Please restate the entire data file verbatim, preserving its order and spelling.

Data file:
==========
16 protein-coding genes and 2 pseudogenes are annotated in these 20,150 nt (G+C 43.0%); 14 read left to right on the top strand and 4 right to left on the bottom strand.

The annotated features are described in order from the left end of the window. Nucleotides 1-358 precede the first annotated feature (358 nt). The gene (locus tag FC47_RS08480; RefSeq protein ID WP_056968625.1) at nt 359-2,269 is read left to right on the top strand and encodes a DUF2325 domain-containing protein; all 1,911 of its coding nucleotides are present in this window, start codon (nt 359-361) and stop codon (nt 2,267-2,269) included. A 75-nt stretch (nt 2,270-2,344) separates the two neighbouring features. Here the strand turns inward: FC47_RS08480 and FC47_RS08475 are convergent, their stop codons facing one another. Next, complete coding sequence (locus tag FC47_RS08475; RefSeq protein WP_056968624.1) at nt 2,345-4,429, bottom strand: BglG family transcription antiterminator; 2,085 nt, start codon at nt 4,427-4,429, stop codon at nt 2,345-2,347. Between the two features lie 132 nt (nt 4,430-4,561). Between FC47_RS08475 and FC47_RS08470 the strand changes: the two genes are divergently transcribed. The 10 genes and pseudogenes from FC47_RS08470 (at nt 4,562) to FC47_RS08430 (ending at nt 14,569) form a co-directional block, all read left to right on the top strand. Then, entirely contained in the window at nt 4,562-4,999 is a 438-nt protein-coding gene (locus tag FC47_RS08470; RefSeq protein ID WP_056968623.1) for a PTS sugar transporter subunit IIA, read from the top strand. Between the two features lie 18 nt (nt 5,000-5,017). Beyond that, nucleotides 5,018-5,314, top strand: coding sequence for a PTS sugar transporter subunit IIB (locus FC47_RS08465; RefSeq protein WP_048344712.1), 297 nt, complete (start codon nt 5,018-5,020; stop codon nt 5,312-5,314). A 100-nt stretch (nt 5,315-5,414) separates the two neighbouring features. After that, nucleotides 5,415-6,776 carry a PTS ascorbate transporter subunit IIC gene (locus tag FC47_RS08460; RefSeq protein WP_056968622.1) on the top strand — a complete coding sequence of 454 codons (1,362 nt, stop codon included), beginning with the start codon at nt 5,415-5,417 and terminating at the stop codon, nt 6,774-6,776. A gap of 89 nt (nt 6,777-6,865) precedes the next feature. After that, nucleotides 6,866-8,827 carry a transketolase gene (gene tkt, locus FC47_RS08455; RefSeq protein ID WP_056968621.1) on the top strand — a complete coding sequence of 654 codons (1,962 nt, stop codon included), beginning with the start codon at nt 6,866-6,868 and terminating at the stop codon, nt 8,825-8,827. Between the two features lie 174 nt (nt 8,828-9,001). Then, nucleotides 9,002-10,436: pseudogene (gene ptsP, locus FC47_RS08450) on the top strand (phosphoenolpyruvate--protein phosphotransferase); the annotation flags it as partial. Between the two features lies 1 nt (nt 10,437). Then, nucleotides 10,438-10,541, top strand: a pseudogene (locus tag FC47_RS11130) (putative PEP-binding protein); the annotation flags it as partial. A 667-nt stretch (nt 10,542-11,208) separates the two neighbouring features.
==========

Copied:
16 protein-coding genes and 2 pseudogenes are annotated in these 20,150 nt (G+C 43.0%); 14 read left to right on the top strand and 4 right to left on the bottom strand.

The annotated features are described in order from the left end of the window. Nucleotides 1-358 precede the first annotated feature (358 nt). The gene (locus tag FC47_RS08480; RefSeq protein ID WP_056968625.1) at nt 359-2,269 is read left to right on the top strand and encodes a DUF2325 domain-containing protein; all 1,911 of its coding nucleotides are present in this window, start codon (nt 359-361) and stop codon (nt 2,267-2,269) included. A 75-nt stretch (nt 2,270-2,344) separates the two neighbouring features. Here the strand turns inward: FC47_RS08480 and FC47_RS08475 are convergent, their stop codons facing one another. Next, complete coding sequence (locus tag FC47_RS08475; RefSeq protein WP_056968624.1) at nt 2,345-4,429, bottom strand: BglG family transcription antiterminator; 2,085 nt, start codon at nt 4,427-4,429, stop codon at nt 2,345-2,347. Between the two features lie 132 nt (nt 4,430-4,561). Between FC47_RS08475 and FC47_RS08470 the strand changes: the two genes are divergently transcribed. The 10 genes and pseudogenes from FC47_RS08470 (at nt 4,562) to FC47_RS08430 (ending at nt 14,569) form a co-directional block, all read left to right on the top strand. Then, entirely contained in the window at nt 4,562-4,999 is a 438-nt protein-coding gene (locus tag FC47_RS08470; RefSeq protein ID WP_056968623.1) for a PTS sugar transporter subunit IIA, read from the top strand. Between the two features lie 18 nt (nt 5,000-5,017). Beyond that, nucleotides 5,018-5,314, top strand: coding sequence for a PTS sugar transporter subunit IIB (locus FC47_RS08465; RefSeq protein WP_048344712.1), 297 nt, complete (start codon nt 5,018-5,020; stop codon nt 5,312-5,314). A 100-nt stretch (nt 5,315-5,414) separates the two neighbouring features. After that, nucleotides 5,415-6,776 carry a PTS ascorbate transporter subunit IIC gene (locus tag FC47_RS08460; RefSeq protein WP_056968622.1) on the top strand — a complete coding sequence of 454 codons (1,362 nt, stop codon included), beginning with the start codon at nt 5,415-5,417 and terminating at the stop codon, nt 6,774-6,776. A gap of 89 nt (nt 6,777-6,865) precedes the next feature. After that, nucleotides 6,866-8,827 carry a transketolase gene (gene tkt, locus FC47_RS08455; RefSeq protein ID WP_056968621.1) on the top strand — a complete coding sequence of 654 codons (1,962 nt, stop codon included), beginning with the start codon at nt 6,866-6,868 and terminating at the stop codon, nt 8,825-8,827. Between the two features lie 174 nt (nt 8,828-9,001). Then, nucleotides 9,002-10,436: pseudogene (gene ptsP, locus FC47_RS08450) on the top strand (phosphoenolpyruvate--protein phosphotransferase); the annotation flags it as partial. Between the two features lies 1 nt (nt 10,437). Then, nucleotides 10,438-10,541, top strand: a pseudogene (locus tag FC47_RS11130) (putative PEP-binding protein); the annotation flags it as partial. A 667-nt stretch (nt 10,542-11,208) separates the two neighbouring features.